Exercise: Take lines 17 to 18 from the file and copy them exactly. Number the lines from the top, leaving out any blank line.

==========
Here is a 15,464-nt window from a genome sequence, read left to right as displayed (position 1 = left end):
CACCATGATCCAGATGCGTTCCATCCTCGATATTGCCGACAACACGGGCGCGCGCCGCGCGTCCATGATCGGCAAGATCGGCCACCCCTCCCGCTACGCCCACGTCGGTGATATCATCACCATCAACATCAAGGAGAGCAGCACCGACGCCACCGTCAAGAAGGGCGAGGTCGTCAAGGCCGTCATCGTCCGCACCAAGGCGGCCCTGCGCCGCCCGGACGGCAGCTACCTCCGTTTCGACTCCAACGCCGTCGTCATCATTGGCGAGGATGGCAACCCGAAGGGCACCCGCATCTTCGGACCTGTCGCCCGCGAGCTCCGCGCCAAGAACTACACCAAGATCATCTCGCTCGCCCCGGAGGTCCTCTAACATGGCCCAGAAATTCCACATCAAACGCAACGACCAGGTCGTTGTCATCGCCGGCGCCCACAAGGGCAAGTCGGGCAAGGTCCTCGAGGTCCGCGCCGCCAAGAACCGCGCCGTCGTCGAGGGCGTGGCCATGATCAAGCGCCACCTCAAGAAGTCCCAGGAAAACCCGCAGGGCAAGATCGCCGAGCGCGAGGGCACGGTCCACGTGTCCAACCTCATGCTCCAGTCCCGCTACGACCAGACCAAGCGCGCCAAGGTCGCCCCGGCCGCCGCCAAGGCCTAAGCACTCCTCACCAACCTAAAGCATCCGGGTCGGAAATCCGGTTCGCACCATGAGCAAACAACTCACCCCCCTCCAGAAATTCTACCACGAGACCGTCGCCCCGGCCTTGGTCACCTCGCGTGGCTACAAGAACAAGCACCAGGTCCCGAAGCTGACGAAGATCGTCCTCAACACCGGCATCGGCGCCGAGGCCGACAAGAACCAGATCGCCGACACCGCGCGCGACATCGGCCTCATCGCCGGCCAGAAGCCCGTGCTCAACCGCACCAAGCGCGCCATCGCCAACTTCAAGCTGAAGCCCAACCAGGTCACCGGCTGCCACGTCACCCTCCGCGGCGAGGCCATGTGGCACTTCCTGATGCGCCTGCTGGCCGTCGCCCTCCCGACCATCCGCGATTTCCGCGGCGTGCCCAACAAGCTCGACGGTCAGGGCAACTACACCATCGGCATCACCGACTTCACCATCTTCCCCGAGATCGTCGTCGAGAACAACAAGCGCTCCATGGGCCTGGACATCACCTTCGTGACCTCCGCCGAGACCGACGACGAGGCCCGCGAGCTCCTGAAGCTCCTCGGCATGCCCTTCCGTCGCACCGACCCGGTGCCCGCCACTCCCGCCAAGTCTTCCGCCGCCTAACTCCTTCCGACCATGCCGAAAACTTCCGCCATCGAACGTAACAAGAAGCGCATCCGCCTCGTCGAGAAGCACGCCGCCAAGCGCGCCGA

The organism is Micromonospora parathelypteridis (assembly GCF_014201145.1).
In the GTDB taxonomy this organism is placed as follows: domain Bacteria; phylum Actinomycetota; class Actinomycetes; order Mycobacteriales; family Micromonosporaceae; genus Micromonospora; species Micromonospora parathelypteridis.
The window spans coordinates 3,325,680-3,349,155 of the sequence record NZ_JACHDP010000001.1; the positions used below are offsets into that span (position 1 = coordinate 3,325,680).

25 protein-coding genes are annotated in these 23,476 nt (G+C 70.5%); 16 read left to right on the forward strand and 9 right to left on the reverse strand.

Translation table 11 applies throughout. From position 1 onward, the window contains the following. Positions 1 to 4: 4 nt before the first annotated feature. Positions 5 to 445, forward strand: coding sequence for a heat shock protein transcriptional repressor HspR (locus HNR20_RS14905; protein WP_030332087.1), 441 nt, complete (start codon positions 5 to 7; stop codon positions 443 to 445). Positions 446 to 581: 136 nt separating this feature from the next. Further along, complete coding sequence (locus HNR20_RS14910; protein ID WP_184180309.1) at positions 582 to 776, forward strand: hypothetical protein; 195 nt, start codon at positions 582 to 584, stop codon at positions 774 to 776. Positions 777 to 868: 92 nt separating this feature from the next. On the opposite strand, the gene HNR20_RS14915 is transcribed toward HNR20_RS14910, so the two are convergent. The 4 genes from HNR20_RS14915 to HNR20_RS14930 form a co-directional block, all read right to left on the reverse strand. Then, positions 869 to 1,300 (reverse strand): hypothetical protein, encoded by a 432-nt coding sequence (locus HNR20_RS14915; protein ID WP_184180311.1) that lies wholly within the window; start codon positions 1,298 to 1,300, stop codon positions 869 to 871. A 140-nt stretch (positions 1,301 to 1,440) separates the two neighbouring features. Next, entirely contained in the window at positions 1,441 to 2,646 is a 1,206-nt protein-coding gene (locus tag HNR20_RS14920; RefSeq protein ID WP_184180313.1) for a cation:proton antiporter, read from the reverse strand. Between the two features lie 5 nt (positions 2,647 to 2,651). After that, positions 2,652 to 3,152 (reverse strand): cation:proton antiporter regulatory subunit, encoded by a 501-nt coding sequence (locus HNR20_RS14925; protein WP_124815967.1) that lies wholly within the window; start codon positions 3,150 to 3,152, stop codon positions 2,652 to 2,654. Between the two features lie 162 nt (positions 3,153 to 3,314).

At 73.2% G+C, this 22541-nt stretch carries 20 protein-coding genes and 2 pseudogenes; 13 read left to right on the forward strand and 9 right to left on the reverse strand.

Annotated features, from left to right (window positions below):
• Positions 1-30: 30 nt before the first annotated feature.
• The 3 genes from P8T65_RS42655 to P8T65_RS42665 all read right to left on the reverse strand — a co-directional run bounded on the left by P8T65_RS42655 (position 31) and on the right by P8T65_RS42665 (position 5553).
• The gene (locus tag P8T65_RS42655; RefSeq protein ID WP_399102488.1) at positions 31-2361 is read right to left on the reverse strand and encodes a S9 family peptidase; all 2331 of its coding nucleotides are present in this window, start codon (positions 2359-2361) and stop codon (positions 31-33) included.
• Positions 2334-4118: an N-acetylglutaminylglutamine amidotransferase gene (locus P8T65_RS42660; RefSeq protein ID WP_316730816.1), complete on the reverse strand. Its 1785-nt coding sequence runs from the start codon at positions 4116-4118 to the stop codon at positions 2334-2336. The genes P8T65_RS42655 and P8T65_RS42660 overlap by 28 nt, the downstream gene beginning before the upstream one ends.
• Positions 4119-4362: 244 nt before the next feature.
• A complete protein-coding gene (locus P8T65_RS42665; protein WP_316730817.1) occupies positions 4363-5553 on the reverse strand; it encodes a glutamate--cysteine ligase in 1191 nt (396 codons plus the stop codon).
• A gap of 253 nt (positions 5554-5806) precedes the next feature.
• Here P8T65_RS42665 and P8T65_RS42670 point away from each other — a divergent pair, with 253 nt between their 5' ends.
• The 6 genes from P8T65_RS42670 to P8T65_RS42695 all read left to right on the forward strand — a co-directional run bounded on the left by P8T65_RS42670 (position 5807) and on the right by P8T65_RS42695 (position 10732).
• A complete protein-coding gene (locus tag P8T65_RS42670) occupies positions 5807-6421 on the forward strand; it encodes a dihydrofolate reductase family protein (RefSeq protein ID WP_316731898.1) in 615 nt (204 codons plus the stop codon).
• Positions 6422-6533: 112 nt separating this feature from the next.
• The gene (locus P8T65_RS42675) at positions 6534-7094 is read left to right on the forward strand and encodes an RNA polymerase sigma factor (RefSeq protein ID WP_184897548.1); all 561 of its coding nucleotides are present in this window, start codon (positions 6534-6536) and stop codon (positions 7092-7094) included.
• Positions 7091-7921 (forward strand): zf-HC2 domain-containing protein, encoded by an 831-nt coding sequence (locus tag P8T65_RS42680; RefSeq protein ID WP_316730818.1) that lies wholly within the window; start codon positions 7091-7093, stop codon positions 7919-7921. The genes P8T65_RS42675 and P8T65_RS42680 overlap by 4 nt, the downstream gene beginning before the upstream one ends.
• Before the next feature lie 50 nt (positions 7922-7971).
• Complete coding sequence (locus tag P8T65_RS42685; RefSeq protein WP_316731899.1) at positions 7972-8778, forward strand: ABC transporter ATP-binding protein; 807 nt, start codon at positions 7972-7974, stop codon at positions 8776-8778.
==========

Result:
• Here P8T65_RS42665 and P8T65_RS42670 point away from each other — a divergent pair, with 253 nt between their 5' ends.
• The 6 genes from P8T65_RS42670 to P8T65_RS42695 all read left to right on the forward strand — a co-directional run bounded on the left by P8T65_RS42670 (position 5807) and on the right by P8T65_RS42695 (position 10732).